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How 401k Plan Sponsors Can Best Teach Employees to Quit Emphasizing Income

July 10
01:21 2012

One of the biggest complaints concerning 401k plans from financial professionals deals with investors’ implausible enthusiasm for income-oriented investments. The 2006 Pension Protection Act tried to address this very concern by encouraging default options which emphasized equities over bonds. Alas, fate decided to thwart this effort by producing one of the worst equity markets almost as soon as the legislation became effective.

The dramatic market swoon in late 2008 early 2009 gave 401k investors, especially younger ones, such trauma many of them vowed to avoid stocks forever. That’s not good news. Almost all 401k investors need investments that promise long-term growth, and income-oriented options just about guarantee disappointment and failure when time comes to retire. If only 401k plan sponsors had a fool-proof method to educate their employees on the dangers of “safe” investing.

Last year, ran a series of articles that attempted to perform such a service. (The series starts with “7 Deadly Sins Every ERISA Fiduciary Must Avoid: The 1st Deadly Sin – ‘Income Matters.’”) Besides explaining what Robin Hood, income and fiduciary duty all have in common, it provided a framework for 401k plan sponsors to help their employees avoid placing undue emphasis on income.

In a sense, income represents the vestigial measure dating back to the agricultural economies of Medieval times. It was the only real value one could derive from often illiquid capital assets (namely, land). As a result, income was the primary focus of a fiduciary. Eventually, fiduciaries discovered what was wrong with emphasizing income. Guided first by the 1830 court ruling in a case known as Harvard College v. Amory, two reports from the Ford Foundation in 1969 forever changed the landscape.

The first Ford Foundation report stated, since endowments (and many modern trusts) were not split-interest trusts, beneficiaries had rights to both income and principal. This meant there was no need to require trustees to emphasize income. The second Ford Foundation report showed how much more a portfolio could grow when not shackled by the requirement to invest for income. Since 1969, most endowments and professional investment advisers invest for total return, not for income.

Despite this 4+ decades old report, why do two popular 401k options encourage investors to invest for income when most fiduciaries know (or show know) of the dangers of doing so? It seems older investors still hang their hat on the “spend the income, preserve the capital” adage of their Depression-Era parents and grandparents while younger investors have “tuned-out” of long-term investing altogether. A 401k plan sponsor who merely follows the wants of his naïve employees tempts the fate of fiduciary liability. Money markets, stable value funds and even mutual funds that invest in bonds (which are, by definition, equities, not bonds), can leave retiring employees with too little assets to pay for their expenses as well as leave them exposed to the ravages of inflation.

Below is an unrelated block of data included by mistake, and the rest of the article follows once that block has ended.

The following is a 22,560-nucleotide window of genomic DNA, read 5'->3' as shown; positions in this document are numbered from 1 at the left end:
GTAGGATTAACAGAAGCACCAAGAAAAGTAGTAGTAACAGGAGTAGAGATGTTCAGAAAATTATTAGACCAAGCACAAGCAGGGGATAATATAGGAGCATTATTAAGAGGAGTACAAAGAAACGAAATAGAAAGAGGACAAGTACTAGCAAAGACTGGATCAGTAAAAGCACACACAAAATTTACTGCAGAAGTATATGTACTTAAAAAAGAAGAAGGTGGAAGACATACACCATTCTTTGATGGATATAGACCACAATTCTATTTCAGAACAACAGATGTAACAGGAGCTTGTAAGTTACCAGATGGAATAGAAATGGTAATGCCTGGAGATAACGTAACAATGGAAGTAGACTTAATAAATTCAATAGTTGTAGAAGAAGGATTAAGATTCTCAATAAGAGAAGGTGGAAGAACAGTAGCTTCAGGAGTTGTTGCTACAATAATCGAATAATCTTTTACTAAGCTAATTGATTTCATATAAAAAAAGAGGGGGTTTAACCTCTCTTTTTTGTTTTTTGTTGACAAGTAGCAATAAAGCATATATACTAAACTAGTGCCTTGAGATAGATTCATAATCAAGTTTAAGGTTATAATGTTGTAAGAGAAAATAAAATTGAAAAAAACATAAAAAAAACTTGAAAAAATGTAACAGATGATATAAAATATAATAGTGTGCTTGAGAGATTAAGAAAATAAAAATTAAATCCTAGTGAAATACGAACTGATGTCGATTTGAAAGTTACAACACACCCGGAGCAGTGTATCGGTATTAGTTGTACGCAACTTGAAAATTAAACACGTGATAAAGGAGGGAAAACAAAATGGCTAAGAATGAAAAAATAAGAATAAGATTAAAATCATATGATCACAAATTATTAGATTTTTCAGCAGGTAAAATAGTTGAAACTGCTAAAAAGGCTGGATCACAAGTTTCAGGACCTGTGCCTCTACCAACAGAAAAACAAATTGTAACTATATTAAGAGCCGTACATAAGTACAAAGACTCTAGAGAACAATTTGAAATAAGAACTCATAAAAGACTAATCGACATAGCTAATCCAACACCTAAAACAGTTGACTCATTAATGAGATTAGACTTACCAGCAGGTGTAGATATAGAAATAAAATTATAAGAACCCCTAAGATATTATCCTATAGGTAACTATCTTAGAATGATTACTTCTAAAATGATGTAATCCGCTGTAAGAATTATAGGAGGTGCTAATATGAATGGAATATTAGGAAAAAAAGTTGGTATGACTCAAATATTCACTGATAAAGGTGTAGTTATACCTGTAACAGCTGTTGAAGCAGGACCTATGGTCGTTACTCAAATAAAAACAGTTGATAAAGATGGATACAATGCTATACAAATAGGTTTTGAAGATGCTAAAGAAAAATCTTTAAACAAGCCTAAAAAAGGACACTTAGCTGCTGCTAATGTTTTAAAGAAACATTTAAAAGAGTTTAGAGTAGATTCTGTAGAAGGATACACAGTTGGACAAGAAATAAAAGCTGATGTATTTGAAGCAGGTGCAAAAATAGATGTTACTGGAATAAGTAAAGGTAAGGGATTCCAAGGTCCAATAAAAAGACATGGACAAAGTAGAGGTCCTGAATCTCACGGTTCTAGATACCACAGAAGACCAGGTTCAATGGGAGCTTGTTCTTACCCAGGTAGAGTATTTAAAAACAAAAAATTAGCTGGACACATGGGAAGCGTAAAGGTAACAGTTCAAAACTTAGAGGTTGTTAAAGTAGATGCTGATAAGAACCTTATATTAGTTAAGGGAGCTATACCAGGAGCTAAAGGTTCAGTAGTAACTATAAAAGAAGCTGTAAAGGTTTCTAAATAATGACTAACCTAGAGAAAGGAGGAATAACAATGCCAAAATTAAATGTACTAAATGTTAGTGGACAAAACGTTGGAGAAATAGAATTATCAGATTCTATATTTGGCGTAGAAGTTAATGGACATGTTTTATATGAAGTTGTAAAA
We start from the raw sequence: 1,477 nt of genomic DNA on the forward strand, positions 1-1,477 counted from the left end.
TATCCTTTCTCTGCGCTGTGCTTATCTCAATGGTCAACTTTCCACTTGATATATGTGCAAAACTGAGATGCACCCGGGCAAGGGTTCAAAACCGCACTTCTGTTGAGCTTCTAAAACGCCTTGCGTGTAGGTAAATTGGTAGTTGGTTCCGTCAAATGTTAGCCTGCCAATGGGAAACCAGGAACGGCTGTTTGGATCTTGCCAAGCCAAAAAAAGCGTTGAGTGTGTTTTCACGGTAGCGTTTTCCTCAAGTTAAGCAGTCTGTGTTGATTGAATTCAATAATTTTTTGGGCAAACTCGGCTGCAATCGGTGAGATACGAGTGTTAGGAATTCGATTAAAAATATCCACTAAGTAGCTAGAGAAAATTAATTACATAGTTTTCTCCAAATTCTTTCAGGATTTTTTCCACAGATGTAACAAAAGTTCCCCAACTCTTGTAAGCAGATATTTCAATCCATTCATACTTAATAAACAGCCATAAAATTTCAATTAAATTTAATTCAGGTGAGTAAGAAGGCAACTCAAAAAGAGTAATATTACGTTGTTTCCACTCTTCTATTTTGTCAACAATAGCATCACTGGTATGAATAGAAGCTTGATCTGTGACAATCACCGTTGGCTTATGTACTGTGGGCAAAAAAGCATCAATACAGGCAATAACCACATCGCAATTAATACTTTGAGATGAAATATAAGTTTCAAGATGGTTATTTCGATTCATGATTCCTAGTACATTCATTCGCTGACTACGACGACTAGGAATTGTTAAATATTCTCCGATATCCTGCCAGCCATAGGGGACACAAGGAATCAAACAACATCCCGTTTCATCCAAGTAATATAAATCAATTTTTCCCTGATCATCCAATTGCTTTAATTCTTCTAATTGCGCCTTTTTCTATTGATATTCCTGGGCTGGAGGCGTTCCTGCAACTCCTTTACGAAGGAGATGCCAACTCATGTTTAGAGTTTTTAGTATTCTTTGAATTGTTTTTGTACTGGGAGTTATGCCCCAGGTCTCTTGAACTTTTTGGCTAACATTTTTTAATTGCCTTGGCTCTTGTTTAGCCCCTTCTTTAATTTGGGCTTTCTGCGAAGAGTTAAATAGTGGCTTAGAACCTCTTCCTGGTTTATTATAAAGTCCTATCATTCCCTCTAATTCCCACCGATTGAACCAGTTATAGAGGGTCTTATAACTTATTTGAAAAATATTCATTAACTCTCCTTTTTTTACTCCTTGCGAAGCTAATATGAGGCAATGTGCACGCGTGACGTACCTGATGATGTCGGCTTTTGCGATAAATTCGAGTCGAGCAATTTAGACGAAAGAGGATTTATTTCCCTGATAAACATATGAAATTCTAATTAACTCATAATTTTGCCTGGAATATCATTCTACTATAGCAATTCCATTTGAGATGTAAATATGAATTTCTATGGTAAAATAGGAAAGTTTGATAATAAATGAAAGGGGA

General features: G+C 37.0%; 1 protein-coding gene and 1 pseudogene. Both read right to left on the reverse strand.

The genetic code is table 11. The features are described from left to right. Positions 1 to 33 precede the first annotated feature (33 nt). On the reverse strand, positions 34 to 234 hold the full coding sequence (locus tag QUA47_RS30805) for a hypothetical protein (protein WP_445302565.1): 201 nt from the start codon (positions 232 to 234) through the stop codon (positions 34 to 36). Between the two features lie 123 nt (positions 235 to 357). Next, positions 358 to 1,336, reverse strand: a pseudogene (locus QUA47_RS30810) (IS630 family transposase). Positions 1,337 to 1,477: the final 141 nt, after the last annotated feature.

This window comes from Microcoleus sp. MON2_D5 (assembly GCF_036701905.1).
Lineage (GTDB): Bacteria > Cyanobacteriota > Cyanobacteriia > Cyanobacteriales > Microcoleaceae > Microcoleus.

Data reveals the amazing truth about the success of total return investing. So, what’s the best way 401k plan sponsors can offer total return options? First, it helps to teach employees how total return investing is in their best interests. Studies similar to those featured in the second Ford Foundation report show long-term investors (like those investing in 401k plans) are almost always better off investing for total return as opposed to income. This is because, over time, the volatility of equity investments dampen and their higher returns become more apparent.

The concept of time diversification remains controversial, but here’s why the practitioners and 401k investors have one up on the academics. The academic complaints about time diversification amount to arguing over how many angels can dance on the head of a pin, while the actual results are something every plan sponsor and employee can see. Finance professors might argue the relative merits of “risk” and “safety,” but common-folk sure know the difference between a “safe” – but guaranteed – failure and taking on “risk” to even have an ounce of a chance for success. Most would pick the latter option, no matter what computer says to do otherwise.

About Author

Christopher Carosa, CTFA

Christopher Carosa, CTFA


  1. Stephen Winks
    Stephen Winks July 13, 11:56


    FinanceWare has achieved high 90% client satisfaction ratings with in Wells Fargo by establishing an understanding of the probability that the consumer has in achieving their retirement objectives. When applied to 401(k) plans, this sort of progress evaluation would resolve the short term chasing the hot dot challenge with consumers. The focus is on the progress made and probability achieved rather than picking a hot dot on a scattergram.


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